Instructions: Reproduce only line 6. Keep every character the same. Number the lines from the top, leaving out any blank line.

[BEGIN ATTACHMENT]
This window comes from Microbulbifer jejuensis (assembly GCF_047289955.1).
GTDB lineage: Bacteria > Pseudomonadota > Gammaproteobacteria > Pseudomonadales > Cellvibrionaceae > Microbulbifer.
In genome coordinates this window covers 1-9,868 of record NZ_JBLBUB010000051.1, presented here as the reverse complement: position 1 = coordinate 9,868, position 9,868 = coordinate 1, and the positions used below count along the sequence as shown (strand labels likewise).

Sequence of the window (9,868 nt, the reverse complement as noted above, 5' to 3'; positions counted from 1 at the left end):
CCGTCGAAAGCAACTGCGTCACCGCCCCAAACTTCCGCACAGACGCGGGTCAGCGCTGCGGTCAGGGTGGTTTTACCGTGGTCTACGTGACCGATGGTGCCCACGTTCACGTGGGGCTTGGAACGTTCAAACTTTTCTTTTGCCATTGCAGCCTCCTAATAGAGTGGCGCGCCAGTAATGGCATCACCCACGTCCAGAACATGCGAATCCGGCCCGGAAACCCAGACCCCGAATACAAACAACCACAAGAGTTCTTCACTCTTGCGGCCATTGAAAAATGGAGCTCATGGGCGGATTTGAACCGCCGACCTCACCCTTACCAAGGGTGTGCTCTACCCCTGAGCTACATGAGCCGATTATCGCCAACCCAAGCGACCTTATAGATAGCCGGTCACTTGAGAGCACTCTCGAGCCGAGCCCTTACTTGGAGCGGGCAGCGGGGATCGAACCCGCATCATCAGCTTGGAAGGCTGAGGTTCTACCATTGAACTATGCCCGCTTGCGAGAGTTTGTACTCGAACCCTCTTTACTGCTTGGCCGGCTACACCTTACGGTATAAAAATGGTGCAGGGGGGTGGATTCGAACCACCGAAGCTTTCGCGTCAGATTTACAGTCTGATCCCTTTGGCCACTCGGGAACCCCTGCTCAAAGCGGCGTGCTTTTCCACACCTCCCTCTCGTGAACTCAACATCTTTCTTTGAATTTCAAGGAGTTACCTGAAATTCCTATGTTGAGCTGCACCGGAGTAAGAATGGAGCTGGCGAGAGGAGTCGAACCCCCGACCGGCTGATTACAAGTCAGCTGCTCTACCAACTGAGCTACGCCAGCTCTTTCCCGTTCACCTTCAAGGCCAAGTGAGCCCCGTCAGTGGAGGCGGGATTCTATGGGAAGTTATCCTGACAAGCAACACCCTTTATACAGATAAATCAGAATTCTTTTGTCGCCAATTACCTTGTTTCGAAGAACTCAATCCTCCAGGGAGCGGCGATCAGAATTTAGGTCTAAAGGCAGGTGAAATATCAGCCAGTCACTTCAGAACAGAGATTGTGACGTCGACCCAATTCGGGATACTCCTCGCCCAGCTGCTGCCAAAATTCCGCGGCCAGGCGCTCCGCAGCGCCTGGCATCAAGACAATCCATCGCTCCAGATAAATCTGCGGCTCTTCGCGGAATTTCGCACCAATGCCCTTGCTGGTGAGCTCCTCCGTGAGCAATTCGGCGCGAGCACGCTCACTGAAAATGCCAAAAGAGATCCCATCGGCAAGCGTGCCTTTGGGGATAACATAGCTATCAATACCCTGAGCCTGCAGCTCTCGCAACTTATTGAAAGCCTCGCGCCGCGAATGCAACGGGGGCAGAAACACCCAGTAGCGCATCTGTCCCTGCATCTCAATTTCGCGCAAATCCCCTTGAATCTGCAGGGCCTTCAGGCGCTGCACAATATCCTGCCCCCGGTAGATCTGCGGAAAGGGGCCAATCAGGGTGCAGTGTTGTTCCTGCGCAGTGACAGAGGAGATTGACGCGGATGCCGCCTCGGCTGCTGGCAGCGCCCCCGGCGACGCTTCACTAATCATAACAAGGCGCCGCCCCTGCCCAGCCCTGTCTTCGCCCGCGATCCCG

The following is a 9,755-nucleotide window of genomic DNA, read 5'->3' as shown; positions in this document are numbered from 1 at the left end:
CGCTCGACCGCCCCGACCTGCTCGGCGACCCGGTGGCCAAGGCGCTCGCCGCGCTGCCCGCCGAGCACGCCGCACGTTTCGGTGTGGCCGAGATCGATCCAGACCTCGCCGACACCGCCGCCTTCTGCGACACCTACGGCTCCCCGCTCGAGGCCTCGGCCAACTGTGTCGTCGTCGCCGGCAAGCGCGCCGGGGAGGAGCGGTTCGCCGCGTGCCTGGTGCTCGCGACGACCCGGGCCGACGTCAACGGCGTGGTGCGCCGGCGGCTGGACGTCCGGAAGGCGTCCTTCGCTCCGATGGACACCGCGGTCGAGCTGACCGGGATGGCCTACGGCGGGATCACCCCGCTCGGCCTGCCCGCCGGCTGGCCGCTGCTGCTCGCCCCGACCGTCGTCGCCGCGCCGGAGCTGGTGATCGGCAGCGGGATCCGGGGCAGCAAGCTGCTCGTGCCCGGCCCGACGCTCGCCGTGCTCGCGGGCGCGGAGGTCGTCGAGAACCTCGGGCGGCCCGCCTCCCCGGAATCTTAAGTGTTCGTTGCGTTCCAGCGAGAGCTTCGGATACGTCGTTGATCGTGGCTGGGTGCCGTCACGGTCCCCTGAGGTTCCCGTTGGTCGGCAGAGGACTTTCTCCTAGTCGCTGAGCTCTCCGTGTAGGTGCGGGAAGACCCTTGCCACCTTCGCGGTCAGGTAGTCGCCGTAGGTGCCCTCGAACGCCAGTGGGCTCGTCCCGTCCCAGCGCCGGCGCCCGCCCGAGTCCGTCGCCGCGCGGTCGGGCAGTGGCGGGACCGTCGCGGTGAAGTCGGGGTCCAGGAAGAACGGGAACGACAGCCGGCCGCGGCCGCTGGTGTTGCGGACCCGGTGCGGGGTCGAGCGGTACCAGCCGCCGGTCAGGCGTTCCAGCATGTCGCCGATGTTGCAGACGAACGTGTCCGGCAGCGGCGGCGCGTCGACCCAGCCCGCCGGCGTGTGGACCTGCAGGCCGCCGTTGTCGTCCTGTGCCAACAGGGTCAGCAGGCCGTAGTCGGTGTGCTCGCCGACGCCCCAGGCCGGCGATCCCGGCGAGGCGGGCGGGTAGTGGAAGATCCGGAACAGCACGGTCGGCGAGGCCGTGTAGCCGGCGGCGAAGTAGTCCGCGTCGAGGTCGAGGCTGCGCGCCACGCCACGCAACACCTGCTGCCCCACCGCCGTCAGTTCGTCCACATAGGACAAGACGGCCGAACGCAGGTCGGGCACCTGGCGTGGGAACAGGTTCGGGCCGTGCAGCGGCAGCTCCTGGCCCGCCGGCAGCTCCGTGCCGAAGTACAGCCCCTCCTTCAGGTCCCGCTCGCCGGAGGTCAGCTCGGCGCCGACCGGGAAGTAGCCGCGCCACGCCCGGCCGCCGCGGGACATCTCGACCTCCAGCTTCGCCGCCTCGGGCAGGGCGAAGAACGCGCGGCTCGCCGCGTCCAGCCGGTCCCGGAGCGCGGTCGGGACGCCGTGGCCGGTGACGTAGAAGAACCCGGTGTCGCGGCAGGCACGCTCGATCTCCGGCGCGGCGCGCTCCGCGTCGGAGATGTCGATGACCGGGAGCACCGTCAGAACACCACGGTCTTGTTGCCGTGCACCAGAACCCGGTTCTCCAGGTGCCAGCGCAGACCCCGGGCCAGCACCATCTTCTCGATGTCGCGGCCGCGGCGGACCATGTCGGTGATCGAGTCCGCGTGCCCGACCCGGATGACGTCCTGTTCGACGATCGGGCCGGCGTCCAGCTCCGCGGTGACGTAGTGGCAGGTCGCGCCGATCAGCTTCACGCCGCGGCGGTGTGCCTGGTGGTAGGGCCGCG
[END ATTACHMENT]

The following is a 9,755-nucleotide window of genomic DNA, read 5'->3' as shown; positions in this document are numbered from 1 at the left end: